Monthly Archives: July 2018

Nope: Brain Training Doesn’t Work, Volume 262…

A recent study reveal — AGAIN –that “brain training” doesn’t work. Students can learn new things. But we can train their working memory or IQ in some abstract, artificial way. Continue reading



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Fresh News on your Laptop Ban

In a college lecture course, divided attention caused by technology distractions didn’t harm student learning in the short term. But, on the final exam, it hurt both those who used the technology and those around them. With research like this, we can help students use technology more responsibly. Continue reading



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Helping Today’s Students Have More Open Minds

People who demonstrate “intellectual humility” are quicker to admit that they might be wrong, and that others who disagree with them might be right. Early research suggests that promoting a growth mindset can help students develop intellectual humility, and learn from those with whom they disagree. Continue reading



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Do Stress, Age, or Stereotypes Harm Your Working Memory?

We write a lot about working memory here on the blog, and so I was intrigued to see a review article summarizing 21 factors that might influence our WM performance. Several of this article’s conclusions jumped out at me. Some



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Why Do Piano Lessons Improve Language Skills?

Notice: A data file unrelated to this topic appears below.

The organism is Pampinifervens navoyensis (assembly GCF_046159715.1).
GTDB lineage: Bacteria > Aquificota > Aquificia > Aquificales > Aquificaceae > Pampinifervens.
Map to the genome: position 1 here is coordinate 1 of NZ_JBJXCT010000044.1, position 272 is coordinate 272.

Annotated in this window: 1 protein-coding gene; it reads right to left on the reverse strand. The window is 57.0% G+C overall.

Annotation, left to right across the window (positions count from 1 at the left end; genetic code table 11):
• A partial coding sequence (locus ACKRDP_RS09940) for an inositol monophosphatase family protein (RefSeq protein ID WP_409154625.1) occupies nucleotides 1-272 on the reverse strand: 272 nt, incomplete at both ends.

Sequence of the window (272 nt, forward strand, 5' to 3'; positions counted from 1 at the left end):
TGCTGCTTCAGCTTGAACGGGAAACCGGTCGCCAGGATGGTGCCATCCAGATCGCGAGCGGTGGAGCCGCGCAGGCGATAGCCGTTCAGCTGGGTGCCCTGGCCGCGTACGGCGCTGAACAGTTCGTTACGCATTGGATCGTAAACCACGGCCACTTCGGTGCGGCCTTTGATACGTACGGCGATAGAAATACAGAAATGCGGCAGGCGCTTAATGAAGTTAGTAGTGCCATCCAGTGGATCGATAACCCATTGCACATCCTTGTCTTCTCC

Why do music lessons help with language skills? A recent study from China suggests that piano lessons don’t improve children’s IQ or working memory, but do improve their ability to distinguish among consonants. The more we know about the relationship between music and language, the better guidance we can give families. Continue reading



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Problems in Science Communication, Part II: Too Little Skepticism

I spoke at this month’s Signs Summit in Chicago about problems in science communication. Here is the second half of what I said. (You can find the first half, which focuses on “too much skepticism” here.) We live in age that been



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Can a Quick Bicycle Ride Help You Learn Better?

Can exercise improve memory? That fascinating question has inspired a lot of research. The answer you get often depends quite specifically on the kind of exercise, and the kind of memory, that you study. For example, a recent study asks



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Your Brain Headlines of the Week

Every week generates lots of interesting research in brain-world. These headlines most grabbed my attention:



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Reach for Greatness: Personalizable Education for All Children by Yong Zhao

Yong Zhao, University of Kansas Professor of education, has published over 30 books, including a few reviewed here at Learning and the Brain about the importance of entrepreneurship and  creativity  for producing a well-educated citizenry, even though the educational culture



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Problems in Science Communication, Part I: Too Much Skepticism

When teachers question guidance offered by outside research experts, we might be faulted for “too much skepticism.” Yet expertise is more useful and meaningful when provided by insiders. Effective science communication depends on researchers who know schools and classrooms through day-to-day experience. Continue reading



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